Federer feels Britton's pain
NEW YORK -- Devin Britton nervously adjusted his blue K-Swiss ball cap and leaned into an easy warm-up forehand early Monday afternoon. It went 10 feet long.
"I was pretty scared," Britton said later.
Truth be told, it wasn't that easy. For the fellow on the other side of the net was Roger Federer. The same guy who is ranked No. 1 in the world, owns 15 major titles and was playing his 50th match at the U.S. Open.
Britton was playing his very first Grand Slam singles match in intimidatingly well-populated Arthur Ashe Stadium. The long, lean 18-year-old from Brandon, Miss., currently is ranked No. 1,370 and came in having won just one set in his brief professional career. You could practically see his nerve endings as he lost 12 of the first 13 points.
"My goal," Britton explained later, "is to not get crushed."
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The first set, predictably, was over in 18 minutes. Britton's footwork slowed down and, in a classic case of overcompensation, he began to over-hit the ball. Federer won six of seven games and Britton looked dispirited. Youth, however, is resilient, and in the second set, Britton broke Federer's serve to take an astonishing 3-1 lead. The crowd cheered lustily. It was a nice moment, among several others, and something Britton will take away from his Grand Slam debut.
Federer was not particularly sharp in the first step of his quest to become the first man since Bill Tilden in 1925 to win his sixth straight U.S. Open title. The score was 6-1, 6-3, 7-5 and Britton managed to stretch the experience to a respectable 88 minutes. There was an eerily similar match on the women's side.
Serena Williams, the women's favorite in most minds, dispatched 19-year-old American Alexa Glatch 6-4, 6-1 in the match that followed Federer's on Ashe. Williams has never lost a first-round match at a major, running her record to 40-0.
"Playing Serena first round isn't the best draw you could possibly have, but I was excited," said Glatch, who is from Newport Beach, Calif., and is ranked No. 103 in the world. "You just try not to think about the occasion. You just kind of pretend it's just any other court, you're playing against any other opponent.
"But it's very hard to do, especially probably playing my first time out in the biggest stadium there is. It was pretty cool walking out there, I must say."
Federer, of course, has lost in the first round: famously, to Mario Ancic at Wimbledon in 2002 (a precursor to five straight titles at the All England Club) and then to Luis Horna the following year at Roland Garros. Since then? Federer has won all 26 of his first-round matches.
Britton, who received a wild-card berth in the main draw from the USTA, found out from Kelly Wolf, his Octagon agent, on Thursday. Initially, he thought it was a bad joke.
"I was pretty shocked," Britton said. "Then I got 15 text messages in a space of 10 minutes and I knew it was true. I was excited at first, then just a little bit bummed."
Still, he managed to wangle a hitting invitation with Rafael Nadal on Saturday afternoon and hit balls on Ashe twice before Monday's match. Britton -- who said the best players he had played previously were Marcos Baghdatis and Benjamin Becker -- was excited and nervous and in awe of Federer's game, particularly his forehand.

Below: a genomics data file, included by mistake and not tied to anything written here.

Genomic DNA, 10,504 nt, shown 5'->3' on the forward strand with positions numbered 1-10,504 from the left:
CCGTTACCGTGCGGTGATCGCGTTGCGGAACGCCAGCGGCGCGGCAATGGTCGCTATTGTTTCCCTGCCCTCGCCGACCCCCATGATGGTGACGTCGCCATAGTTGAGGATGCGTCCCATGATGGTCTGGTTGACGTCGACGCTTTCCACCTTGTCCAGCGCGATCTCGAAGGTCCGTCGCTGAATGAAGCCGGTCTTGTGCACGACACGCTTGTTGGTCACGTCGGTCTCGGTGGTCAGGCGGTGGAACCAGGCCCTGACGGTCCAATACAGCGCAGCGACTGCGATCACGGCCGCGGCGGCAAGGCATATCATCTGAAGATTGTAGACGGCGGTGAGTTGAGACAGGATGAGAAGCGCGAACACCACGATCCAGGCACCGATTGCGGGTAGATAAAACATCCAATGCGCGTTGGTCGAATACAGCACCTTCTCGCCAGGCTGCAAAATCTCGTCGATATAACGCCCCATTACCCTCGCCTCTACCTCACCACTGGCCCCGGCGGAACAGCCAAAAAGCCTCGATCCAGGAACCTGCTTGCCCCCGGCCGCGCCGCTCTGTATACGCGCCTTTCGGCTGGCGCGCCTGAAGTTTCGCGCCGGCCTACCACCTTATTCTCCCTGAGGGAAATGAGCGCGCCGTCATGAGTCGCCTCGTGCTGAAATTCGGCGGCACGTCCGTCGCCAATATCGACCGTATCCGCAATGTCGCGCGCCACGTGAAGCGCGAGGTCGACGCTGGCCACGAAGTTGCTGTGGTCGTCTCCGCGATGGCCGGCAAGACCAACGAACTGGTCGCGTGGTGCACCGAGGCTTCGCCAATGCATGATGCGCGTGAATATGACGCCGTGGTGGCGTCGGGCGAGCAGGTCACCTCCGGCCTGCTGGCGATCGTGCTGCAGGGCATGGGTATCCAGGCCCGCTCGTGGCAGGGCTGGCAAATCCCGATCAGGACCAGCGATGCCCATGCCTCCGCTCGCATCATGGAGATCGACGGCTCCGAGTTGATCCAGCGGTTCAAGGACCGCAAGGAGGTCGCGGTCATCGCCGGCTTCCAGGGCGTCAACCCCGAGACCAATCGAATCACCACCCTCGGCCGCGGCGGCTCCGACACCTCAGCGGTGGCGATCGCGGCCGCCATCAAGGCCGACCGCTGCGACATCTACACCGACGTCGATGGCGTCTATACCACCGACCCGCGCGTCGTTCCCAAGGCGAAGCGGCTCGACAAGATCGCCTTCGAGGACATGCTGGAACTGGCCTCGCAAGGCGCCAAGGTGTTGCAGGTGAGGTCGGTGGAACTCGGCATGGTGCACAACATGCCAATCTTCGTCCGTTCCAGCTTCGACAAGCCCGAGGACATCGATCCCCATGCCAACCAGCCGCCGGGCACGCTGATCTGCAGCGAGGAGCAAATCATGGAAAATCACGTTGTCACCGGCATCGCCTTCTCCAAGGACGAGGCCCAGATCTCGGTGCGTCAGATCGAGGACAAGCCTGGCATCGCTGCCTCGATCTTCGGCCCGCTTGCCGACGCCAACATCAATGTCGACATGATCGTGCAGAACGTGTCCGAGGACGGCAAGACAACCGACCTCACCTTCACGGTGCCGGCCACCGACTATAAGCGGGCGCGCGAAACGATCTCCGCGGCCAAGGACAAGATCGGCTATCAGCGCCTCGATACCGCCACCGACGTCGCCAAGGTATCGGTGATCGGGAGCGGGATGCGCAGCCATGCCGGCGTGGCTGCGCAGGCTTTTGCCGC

Britton, to this point, has been far ahead of his time. He reached the final of the 2008 junior tournament here as a qualifier and back in May he became the youngest NCAA singles champion ever -- breaking a record set by John McEnroe, of all people -- as a freshman at Ole Miss.
Aside from a wonderful fourth game in the second set, in which he aced the Swiss champion three times, Britton seemed overwhelmed. But as the match progressed, he loosened up, and the level of his game improved. He actually had a lead in the second set and in the third. With Federer trying to get off the breezy court, Britton, 10 years his junior, hung with him.
It was 5-all in the third set when Federer finally had seen enough. He held serve easily and, with Britton trying to force a tiebreaker, applied the fatal pressure. Playing too fast, Britton went for two ill-advised drop shots and threw in a double fault on game point. On match point, Federer drew Britton in and hit a gorgeous curling forehand crosscourt winner.
Federer definitely felt Britton's pain. He told the story last week of his first encounter with greatness, when he played Andre Agassi at the age of 17 in his hometown of Basel, where he had once served as a ball boy. On Monday, he described what it was like to play Pete Sampras at Wimbledon at the age of 19.
"He did play, I think, really well," Federer said of Britton. "He had some very good spells. I had to make sure from my side that I stayed with him and came back, because I was down a break in the second and third sets."
Clearly, Britton has some game. Unlike the army of big baseliners emerging from Nick Bollettieri's Florida factory, he is a throwback, a serve-and-volley player who works his way forward whenever possible. Britton said the experience taught him he needs to become physically stronger and build a more forceful forehand and a bigger serve.
In his postmatch interview, Britton was marvelously self-deprecating and genuinely funny talking about his first turn on the major stage.
"His forehand is just crazy," Britton said. "It's so pretty. I tried to keep it away, but sometimes I just hit it there just to see it."
This drew laughter from the assembled media. Was there a time when he actually thought he might escape with that final set?
"Yeah," Britton said. "I thought that for 10, 15 seconds before he broke me at love the next game. You know it was fun for those 10, 15 seconds.
"It was probably the best seconds of my life."
Greg Garber is a senior writer for ESPN.com.
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